Since it launched in March of 2015, Jem and the Holograms has met with a level of acclaim and popularity that few could have foreseen for the reboot of a 1980s TV animation property. In fact, it has surpassed the original show in the minds of many fans, as well as attracting readers who weren't even alive when the cartoon was on TV.
But all things must come to an end, and IDW has revealed that April's Jem and the Holograms #26 will be the final issue.
The Holidays are upon as, and the year is basically gone. And as you know by now, that mean that here at ComicsAlliance, we're looking back at the best that comics had to offer in 2016. So here, to give you warm feeling as you head into your holiday weekend, are the best Archie Comics covers of the year.
Jem and the Holograms #21, by Kelly Thompson and Meredith McClaren, finds the Holograms' drummer Shana living out her dream of working in fashion in Milan, but the reality is not turning out to be as dreamy as she'd hoped. It turns out her fashion internship seems to consist mostly of fetch food for unfriendly designers at all hours of the night, and of course she's also homesick for the three bandmates who are also her sisters.
Check out our exclusive preview to see what's in store.
Betty Boop #1, a new Dynamite comic from Roger Langridge and Gisèle Lagacé, brings an 86-year-old animated star to comics, and a whole world follows behind her. As a longtime fan, I'm excited not just to see Betty in a comic, but to see all her friends and co-stars. They're all products of Fleischer Studios, an animation house run by brothers Max and Dave Fleischer, which was also responsible for the original Popeye cartoons.
If you've picked up this comic only knowing Betty Boop from T-shirts and tattoos, you may be wondering who all these characters are and why everything seems a little weird. As an expert on this subject (which rarely comes up), I thought I'd provide a quick intro to Betty and her friends.
All things considered, Archie Andrews has met an awful lot of famous people. Michael Strahan, Barack Obama, KISS, the Sharknado, they've all made a stop in Riverdale at one time or another. But with Archie Meets Ramones, there's a bit of a problem that's kind of hard to get past. I mean, I don't want to get too dark when I'm talking about a book that's ostensibly for kids --- albeit that small but amazing segment of kids that are into both Archie Comics and '70s punk rock --- but if you want the gang to hang out with the band's original lineup here in 2016, it's going to be a little difficult.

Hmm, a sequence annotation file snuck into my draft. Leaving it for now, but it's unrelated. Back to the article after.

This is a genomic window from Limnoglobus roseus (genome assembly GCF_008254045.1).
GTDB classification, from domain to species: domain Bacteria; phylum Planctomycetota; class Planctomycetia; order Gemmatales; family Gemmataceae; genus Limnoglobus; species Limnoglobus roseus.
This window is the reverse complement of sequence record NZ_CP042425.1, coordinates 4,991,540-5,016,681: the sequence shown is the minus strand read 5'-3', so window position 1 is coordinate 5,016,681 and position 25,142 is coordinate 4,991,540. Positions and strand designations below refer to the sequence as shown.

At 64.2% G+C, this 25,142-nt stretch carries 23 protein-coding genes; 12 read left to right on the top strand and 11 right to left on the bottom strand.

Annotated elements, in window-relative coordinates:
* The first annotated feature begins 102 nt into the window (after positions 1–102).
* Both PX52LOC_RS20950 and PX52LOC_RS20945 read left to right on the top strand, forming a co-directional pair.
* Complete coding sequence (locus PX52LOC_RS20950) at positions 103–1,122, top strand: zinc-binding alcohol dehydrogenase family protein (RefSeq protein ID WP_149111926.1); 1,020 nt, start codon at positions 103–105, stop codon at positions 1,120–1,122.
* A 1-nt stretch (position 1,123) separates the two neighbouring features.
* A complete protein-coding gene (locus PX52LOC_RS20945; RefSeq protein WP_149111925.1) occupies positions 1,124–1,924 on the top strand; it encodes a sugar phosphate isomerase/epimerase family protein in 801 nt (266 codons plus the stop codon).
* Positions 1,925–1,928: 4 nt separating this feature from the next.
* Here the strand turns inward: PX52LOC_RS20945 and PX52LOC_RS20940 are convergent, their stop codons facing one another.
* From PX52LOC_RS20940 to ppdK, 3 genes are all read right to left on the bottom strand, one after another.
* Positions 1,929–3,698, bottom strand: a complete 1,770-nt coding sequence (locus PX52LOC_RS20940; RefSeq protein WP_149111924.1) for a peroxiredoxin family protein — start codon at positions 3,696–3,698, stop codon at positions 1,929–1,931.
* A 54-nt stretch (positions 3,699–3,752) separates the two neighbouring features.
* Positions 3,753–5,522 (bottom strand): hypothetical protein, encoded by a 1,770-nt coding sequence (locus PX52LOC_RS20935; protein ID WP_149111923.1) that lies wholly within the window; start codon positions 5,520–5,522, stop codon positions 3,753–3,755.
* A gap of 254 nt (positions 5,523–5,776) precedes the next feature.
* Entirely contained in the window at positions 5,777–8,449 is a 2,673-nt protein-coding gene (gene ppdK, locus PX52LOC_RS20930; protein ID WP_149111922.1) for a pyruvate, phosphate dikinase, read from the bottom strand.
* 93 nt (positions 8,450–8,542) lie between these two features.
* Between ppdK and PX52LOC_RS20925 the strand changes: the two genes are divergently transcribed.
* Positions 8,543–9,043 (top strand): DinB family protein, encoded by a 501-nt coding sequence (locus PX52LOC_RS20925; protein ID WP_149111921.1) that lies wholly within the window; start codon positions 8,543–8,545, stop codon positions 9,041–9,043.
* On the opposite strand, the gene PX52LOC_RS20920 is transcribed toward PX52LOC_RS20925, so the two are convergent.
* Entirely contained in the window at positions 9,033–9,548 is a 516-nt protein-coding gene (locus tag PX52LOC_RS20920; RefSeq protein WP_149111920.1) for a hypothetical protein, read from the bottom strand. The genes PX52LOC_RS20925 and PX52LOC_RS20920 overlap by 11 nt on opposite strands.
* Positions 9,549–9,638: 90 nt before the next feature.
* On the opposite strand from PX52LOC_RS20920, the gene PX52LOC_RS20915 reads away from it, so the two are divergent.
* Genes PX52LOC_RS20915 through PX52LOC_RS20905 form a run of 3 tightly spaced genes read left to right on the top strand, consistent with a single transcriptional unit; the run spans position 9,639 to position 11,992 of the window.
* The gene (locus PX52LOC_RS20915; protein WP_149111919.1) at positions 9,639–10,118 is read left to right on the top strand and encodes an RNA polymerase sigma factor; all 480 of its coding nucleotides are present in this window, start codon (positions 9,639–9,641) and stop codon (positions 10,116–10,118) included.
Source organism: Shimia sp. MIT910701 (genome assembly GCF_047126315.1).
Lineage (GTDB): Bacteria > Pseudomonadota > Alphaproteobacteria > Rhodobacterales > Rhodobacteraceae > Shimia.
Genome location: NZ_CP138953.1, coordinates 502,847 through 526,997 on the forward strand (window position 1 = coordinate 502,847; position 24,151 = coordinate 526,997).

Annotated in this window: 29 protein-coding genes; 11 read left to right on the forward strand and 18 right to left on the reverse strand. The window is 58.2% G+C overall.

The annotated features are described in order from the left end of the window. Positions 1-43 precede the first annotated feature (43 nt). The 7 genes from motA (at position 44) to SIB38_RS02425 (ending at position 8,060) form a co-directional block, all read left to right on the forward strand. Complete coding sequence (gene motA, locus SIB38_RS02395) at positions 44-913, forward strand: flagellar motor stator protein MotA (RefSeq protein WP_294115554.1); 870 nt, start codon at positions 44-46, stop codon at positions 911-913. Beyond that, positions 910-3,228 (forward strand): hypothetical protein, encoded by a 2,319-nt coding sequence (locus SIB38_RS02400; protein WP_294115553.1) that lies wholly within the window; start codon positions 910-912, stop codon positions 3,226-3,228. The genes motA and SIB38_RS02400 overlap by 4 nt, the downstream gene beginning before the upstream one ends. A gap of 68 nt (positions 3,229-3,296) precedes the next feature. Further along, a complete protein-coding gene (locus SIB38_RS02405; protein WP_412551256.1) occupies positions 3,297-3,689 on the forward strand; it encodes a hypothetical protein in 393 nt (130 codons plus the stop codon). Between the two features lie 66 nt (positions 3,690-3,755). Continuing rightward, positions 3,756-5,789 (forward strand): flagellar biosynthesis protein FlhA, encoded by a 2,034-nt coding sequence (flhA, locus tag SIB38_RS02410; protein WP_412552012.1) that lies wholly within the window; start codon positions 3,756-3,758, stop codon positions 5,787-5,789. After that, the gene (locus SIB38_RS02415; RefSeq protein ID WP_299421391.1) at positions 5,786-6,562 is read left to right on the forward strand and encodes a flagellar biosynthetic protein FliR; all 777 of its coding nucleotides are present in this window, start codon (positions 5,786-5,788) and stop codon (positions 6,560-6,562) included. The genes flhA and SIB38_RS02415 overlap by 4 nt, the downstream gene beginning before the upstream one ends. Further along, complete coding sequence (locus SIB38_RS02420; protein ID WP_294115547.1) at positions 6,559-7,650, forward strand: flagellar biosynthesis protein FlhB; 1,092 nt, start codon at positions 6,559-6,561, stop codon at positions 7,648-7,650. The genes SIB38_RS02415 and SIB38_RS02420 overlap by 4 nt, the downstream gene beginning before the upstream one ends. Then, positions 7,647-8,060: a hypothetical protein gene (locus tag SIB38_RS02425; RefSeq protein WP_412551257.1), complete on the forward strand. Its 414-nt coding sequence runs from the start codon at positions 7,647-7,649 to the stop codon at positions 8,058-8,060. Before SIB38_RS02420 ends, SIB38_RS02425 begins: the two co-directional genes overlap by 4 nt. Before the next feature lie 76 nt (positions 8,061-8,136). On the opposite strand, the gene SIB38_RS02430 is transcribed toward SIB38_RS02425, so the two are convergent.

Unless, of course, you have a magic record from Sabrina the Teenage Witch's surprisingly vast vinyl archives. If that's that's the case, then it's as easy as dropping the needle. Check out a preview below!
I don't want to assume anything about your life, but I can definitely tell you that I didn't wake up this morning expecting to be really excited about a new Betty Boop comic, and yet, here we are, in a world where that is exactly what I'm feeling.
As part of a string of announcements leading up to this week's San Diego Comic-Con, Dynamite Entertainment has revealed an all-new Betty Boop series from Roger Langridge and Gisèle Lagacé, set to make its debut in October. And just in case that wasn't enough of a surprise for today, it's also going to have covers by Howard Chaykin.
It took the folks at Archie Comics a while to get into the whole variant covers game. If memory serves, they only did their first one within the last ten years or so, but nowadays, they're making up for lost time! With every new series that gets announced, Archie goes all-out in getting some of my favorite artists to provide variants --- and when the all-new Josie and the Pussycats #1 hits shelves in September, it's not going to be an exception.
To that end, today brings us the exclusive reveals of not one, not two, but three covers for the new series, from artists Gisele Lagace, Marguerite Sauvage and Robert Hack!
Following two successful Kickstarters collecting the comics work of classic Canadian cartoonists, this year sees writer and editor Hope Nicholson return to crowdfunding for a completely new project, The Secret Loves of Geek Girls. Gathering a varied collection of thematically-linked pieces, including comics, illustrated stories, and prose, the anthology --- now running on Kickstarter --- will feature work from creators including Mariko Tamaki, Sam Maggs, Jen Vaughn, Irene Koh and, yes, Margaret Atwood.
The Secret Loves of Geek Girls will focus on just that --- real and imagined stories on the topics of dating, love, romance and (whisper it!) sex. Nothing more, nothing less; love is the best. This is a huge undertaking, but one that Nicholson is certainly qualified to bring together. To find out more about the project, ComicsAlliance spoke to her about what we can expect from the collection, how Margaret Atwood got involved, and the story that Hope herself will write for the anthology.
At first glance, Danielle Corsetto's webcomic Girls with Slingshots seems like an unlikely place to find a little sex ed. Although it's always been a bit more on the adult side, with its tequila-induced hallucinatory houseplants and near-apocalypse caused by shortage of vibrator-powering AA batteries, GWS is one of webcomics' closest successors to the syndicated newspaper comic...
I didn't grow up in a town with a comic book store, so my first encounter with an "Over 18" section was when I actually was over 18. I stumbled into the back section of Providence, Rhode Island's Two Million Year Picnic, and walked right back out again...
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